[As a side note, the thing that probably exasperates me the most about the academic humanities — and I say this fully aware of having been guilty of it myself for most of my academic career — is its glorification of irrelevance. When confronted with questions like "What job will an English major get me?" or "When will I need to know the difference between Stoics and the Cynics?", humanists tend to either dismiss the question as being crassly materialistic (the Humanities are too pure to be concerned by money) or evade it with vague statements about "critical thinking" and being "well-rounded." Even when there is an obvious practical application of a humanistic discipline (as in technical writing or graphic design), these sub-disciplines are frequently marginalized or even allowed to emigrate to Schools of Business or Communications (which are viewed by humanists with a mixture of distaste and jealousy for the financial resources that their impure but practical disciplines enjoy).]
Back to Tribble and his hiring committee: the sad truth is that to wade through a pool of 400 applicants, a hiring committee needs to quickly filter candidates down to a manageable number, and will latch onto any reason to toss one out (Don't like their dissertation advisor? Out. Wrote on a topic you deem marginal? Out. Degree obtained too recently/too long ago? Out. Etc.) Tribble acknowledges this, comparing getting hired to "hitting the lottery," and his advice is essentially to craft an "on paper" persona that will be safe and inoffensive. If blogging is risky, or is even perceived as risky, then it's best to stay away from it. Needless to say, this attitude is not very compatible with expanding the boundaries of knowledge and understanding. Instead, it seems designed to suppress creative thought and enforce the status quo.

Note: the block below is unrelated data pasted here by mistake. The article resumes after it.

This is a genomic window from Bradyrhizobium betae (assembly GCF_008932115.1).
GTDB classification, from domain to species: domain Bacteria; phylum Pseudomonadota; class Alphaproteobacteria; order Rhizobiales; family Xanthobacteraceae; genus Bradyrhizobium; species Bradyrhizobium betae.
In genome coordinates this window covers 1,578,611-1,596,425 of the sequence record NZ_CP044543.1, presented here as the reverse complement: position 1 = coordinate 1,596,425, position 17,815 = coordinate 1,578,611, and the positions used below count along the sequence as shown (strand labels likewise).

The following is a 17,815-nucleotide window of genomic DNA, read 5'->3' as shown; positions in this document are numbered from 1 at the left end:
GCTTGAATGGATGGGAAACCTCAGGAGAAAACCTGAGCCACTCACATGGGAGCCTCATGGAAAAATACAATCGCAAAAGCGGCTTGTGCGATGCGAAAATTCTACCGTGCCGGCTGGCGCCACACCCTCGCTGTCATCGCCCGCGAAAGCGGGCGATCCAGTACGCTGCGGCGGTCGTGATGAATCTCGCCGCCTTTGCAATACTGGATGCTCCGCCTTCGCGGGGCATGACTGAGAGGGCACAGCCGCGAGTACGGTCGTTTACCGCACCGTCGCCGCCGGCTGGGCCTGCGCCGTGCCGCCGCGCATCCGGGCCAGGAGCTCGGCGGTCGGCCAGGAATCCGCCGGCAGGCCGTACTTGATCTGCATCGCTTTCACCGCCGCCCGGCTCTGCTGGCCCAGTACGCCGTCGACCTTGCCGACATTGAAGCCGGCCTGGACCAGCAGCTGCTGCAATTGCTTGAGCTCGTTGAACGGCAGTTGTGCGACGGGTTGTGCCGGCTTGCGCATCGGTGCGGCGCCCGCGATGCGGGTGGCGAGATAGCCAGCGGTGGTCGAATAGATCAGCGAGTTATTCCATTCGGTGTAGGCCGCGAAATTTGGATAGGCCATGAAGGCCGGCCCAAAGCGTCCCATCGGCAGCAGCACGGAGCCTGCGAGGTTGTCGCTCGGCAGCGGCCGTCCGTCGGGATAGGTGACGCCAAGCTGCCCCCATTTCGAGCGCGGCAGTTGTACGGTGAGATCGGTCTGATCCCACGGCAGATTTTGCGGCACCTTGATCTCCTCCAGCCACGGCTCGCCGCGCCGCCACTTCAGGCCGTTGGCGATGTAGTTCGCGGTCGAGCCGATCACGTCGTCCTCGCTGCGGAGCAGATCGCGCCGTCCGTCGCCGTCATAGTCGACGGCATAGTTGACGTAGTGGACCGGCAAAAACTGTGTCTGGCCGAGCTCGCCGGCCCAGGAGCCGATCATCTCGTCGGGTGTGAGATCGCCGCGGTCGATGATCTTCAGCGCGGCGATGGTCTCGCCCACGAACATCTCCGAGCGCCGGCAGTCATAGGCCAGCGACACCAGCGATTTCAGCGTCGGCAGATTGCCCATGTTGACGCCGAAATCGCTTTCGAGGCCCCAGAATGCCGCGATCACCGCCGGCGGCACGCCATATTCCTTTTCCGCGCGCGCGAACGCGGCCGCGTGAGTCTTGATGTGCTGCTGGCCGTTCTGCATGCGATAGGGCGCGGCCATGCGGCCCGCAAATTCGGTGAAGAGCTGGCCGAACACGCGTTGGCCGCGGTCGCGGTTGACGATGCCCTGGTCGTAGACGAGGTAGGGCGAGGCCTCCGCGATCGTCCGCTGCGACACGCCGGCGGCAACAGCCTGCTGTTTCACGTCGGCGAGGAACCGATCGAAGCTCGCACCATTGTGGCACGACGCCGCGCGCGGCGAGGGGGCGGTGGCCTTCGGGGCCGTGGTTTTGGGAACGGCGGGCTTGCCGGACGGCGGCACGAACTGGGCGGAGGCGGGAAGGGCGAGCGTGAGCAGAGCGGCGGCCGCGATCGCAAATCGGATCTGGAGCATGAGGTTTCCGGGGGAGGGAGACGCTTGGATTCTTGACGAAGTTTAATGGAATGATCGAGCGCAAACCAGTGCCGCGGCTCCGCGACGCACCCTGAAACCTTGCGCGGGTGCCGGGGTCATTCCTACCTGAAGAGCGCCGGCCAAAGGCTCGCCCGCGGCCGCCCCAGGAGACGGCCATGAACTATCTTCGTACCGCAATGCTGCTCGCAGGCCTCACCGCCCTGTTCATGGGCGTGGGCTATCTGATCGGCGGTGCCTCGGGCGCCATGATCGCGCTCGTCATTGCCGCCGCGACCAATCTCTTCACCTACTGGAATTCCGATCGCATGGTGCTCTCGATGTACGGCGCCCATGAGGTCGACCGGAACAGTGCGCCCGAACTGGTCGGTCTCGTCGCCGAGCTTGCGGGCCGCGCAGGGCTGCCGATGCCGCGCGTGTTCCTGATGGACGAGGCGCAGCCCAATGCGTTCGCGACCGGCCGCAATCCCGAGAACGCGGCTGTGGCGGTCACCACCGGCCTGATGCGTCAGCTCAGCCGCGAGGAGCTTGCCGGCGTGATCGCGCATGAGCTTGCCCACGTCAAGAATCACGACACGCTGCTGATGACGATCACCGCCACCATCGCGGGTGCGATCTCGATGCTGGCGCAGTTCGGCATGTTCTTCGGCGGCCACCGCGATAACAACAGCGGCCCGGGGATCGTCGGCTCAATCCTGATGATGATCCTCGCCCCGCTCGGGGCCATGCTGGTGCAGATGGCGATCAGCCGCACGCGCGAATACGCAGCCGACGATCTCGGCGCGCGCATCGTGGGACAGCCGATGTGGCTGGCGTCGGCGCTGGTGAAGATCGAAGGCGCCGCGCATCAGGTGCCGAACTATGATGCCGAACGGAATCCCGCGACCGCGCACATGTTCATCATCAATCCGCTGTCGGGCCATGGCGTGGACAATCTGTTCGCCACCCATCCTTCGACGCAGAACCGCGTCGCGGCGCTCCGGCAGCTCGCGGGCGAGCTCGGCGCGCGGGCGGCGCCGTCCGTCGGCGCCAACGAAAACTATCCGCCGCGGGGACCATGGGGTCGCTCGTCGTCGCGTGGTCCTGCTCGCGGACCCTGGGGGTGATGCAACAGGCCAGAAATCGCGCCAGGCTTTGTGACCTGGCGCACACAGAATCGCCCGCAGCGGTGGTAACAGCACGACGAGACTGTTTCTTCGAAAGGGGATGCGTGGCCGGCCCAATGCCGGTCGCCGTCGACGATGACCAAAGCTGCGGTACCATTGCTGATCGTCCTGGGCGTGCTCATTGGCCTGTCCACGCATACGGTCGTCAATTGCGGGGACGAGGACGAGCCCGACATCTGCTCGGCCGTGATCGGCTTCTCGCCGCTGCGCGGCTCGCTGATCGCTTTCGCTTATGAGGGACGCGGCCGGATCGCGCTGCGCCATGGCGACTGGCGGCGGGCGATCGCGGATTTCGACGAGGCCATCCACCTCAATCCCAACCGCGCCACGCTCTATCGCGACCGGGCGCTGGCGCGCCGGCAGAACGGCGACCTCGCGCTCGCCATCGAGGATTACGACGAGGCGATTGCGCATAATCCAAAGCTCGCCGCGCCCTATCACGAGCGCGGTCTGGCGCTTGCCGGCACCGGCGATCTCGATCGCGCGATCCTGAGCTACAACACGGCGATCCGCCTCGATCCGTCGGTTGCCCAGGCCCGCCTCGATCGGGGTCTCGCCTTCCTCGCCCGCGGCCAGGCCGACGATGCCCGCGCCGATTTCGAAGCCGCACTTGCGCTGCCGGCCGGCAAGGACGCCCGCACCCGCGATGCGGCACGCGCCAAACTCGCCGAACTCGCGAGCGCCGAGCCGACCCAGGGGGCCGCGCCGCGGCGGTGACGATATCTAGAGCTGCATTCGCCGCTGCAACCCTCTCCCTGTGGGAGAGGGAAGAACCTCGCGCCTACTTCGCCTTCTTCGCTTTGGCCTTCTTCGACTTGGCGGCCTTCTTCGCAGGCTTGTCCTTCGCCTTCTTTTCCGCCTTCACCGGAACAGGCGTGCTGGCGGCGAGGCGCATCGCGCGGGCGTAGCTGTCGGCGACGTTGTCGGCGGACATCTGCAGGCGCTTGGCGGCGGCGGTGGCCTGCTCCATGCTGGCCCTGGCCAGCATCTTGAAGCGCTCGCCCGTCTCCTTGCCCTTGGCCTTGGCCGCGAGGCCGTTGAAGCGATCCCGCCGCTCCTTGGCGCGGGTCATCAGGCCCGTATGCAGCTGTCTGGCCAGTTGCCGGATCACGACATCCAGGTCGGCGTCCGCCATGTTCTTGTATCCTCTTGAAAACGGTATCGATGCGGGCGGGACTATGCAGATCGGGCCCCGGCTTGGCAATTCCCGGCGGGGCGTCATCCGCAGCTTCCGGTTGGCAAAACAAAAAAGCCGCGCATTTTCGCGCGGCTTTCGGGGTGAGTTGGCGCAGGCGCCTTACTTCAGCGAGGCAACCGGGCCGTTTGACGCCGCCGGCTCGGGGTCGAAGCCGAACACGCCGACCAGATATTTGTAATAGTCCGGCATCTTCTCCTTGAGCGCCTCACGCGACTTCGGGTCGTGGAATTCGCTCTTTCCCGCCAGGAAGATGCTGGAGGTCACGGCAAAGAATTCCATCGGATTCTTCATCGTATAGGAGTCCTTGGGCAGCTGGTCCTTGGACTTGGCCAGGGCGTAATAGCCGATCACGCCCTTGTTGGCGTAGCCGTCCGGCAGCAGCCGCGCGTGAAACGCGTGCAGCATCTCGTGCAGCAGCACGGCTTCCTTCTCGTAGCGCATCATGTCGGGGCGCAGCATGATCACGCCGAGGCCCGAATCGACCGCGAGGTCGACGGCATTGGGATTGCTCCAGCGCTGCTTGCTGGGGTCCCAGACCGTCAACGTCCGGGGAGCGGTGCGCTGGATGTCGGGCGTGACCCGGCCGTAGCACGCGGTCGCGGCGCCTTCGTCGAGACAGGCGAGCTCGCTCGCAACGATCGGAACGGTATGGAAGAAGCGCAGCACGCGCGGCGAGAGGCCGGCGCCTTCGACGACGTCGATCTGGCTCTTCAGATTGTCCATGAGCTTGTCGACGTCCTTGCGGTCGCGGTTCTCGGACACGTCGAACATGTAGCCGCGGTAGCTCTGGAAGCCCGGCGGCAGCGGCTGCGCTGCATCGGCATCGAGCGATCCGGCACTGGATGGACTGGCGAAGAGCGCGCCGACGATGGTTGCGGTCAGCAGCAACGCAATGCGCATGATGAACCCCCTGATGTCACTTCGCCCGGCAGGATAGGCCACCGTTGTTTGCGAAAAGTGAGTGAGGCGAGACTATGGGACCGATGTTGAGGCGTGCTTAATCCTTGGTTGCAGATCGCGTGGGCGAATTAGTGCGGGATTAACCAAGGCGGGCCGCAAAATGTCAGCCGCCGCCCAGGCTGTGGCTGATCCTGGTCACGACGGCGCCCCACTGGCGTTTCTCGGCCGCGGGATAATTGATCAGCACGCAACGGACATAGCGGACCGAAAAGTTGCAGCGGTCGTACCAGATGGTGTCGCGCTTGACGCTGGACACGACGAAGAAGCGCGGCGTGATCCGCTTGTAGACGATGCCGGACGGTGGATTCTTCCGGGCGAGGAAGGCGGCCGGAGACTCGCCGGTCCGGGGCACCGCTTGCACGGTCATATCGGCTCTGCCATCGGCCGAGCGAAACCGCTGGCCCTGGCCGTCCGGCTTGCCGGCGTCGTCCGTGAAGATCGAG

For this reason, I cannot share the bravado that many rebuttals to Tribble displayed. The general argument was, "Sure, he's wrong, but his kind are doomed to extinction and won't bother us much longer." This is dangerously complacent thinking (and I see echoes of it up and down the world of academic technology). Yes, Tribble and his generation will retire or die in another decade or three. But this is not a generational battle, not really. There are senior faculty and emeriti who embrace change (some of them caused this kind of change). There are Luddites who have not even matriculated yet. If we wait for the Tribbles to die out, we will find that they've been replaced by a new crop of similarly small-minded reactionaries, who were trained, hired, and promoted by the previous generation. Tribble makes this very threat at the end of his second column:
As my original column made clear (and many amid the outcry reiterated) when it comes to blogging, I just don't "get it." That's right, I don't. Many in the tenured generation don't, and they'll be sitting on hiring committees for years to come.
That's what it comes down to: I've got tenure and you don't, and if you want to be part of the club, you've got to humor me and keep that "blog thing" you do out of my sight.
Yet another reason for me to be happy that I derailed from the tenure track when I did.